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Daily Duce: Tuesday, August 8th

Daily??!?!?

Re: Tuesday night’s starter (which I wrote about earlier):

In a recent MLB Pipeline special on the MLB Network, Jim Callis doubled down hard on a bold pre-season prediction for Vladimir Guerrero Jr. Before the season began he said he thought Vlad could be the top prospect in all of baseball within a year — and he’s already close to it. So Callis went upped the ante rather enormously: “Vladimir Guerrero Jr. and Vladimir Guerrero Sr., the first father-son combination to make the Hall of Fame,” he said. That’s… uh… wow. The hype train, she’s a-rollin’ fast.

More prospect stuff: Teoscar Hernandez speaks with the Buffalo News, as he gets used to his new digs. A great one from Blue Jays From Away, as Jay speaks to Danny Jansen about his whirlwind season and trip up the prospect ladder. And Cole Shelton of Bluebird Banter talks to Logan Warmoth about his development at North Carolina and his early days in the Jays organization.

Elsewhere, Warmoth comes up in an interesting Baseball America piece from back in May that ended up circulating a bit against this week, for some reason. In it Peter Gammons explains how he thinks — as does Scott Boras, and others — MLB should invest in college scholarships and limit the number of high school players that get drafted, forcing “all but the elite preps to go to college.” Not sure I like the gift to the shitty NCAA, or the sidestepping of the thing where they should just pay their damn minor leaguers a living wage, but I guess it’s interesting. “Take North Carolina shortstop Logan Warmoth, a likely first-round pick this June. He could have been drafted and signed out of his Lake Brantley, Fla., high school had he not made it clear that he was going to UNC. As a freshman he batted just .246, but as a sophomore he batted .337 with four homers, then seemingly improved by the week in the Cape Cod League,” we’re told, as the Jays’ recent first rounder is held up as an NCAA success story. “Warmoth earned a reputation not only as a hard worker but as a model of reliability. Right now he is considered the top college middle infielder in his draft class. Scouts compare him with J.J. Hardy in terms of his consistency and character.”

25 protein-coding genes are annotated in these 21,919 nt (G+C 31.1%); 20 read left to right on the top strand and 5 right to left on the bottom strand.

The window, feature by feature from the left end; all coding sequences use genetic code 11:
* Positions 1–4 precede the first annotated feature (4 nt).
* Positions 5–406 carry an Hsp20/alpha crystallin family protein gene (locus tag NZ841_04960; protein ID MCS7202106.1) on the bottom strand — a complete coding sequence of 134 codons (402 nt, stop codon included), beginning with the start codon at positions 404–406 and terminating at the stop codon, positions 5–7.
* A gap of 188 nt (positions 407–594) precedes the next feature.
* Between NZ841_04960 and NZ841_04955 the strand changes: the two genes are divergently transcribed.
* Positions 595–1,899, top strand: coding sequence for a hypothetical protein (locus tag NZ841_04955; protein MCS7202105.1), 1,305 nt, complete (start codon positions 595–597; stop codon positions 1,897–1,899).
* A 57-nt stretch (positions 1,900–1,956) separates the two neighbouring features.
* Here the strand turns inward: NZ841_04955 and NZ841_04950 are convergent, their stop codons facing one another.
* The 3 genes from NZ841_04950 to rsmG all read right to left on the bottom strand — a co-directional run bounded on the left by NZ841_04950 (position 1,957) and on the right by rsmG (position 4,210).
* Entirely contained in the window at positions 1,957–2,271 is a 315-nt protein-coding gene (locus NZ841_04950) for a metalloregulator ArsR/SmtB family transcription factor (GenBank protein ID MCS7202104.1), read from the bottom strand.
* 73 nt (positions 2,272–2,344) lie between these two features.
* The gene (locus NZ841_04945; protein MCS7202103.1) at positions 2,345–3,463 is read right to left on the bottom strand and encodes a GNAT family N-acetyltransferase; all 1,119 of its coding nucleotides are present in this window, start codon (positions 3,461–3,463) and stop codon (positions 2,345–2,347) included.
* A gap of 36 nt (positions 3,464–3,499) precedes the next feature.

Hey, and winning the in the clickbait-iest headline category this week, once again it’s Jays Journal! They tell us that “Blue Jays have budding superstar in Nate Pearson,” which… uh… let’s talk about this a second. One, literally every headline on that site starts with Blue Jays, which I’m sure is good SEO, but doesn’t do a whole lot to present as anything, y’know, more than that — which the work over there often is! Though, uh, sometimes it’s not. Because this “budding superstar” thing seems to be based mostly on Pearson’s work so far in Vancouver, where he’s been dominant… for six innings… and which is pretty much exactly what you’d expect from first rounder out of a (presumably higher-end) junior college league going to the Northwest League. Marcus Stroman went there for all of 11 innings, then was moved up to a more appropriate level, Double-A. Nothing against Pearson, or even the piece, which is a fine bit of “Hey, that guy the team just drafted has done this so far.” But the headline? Woof.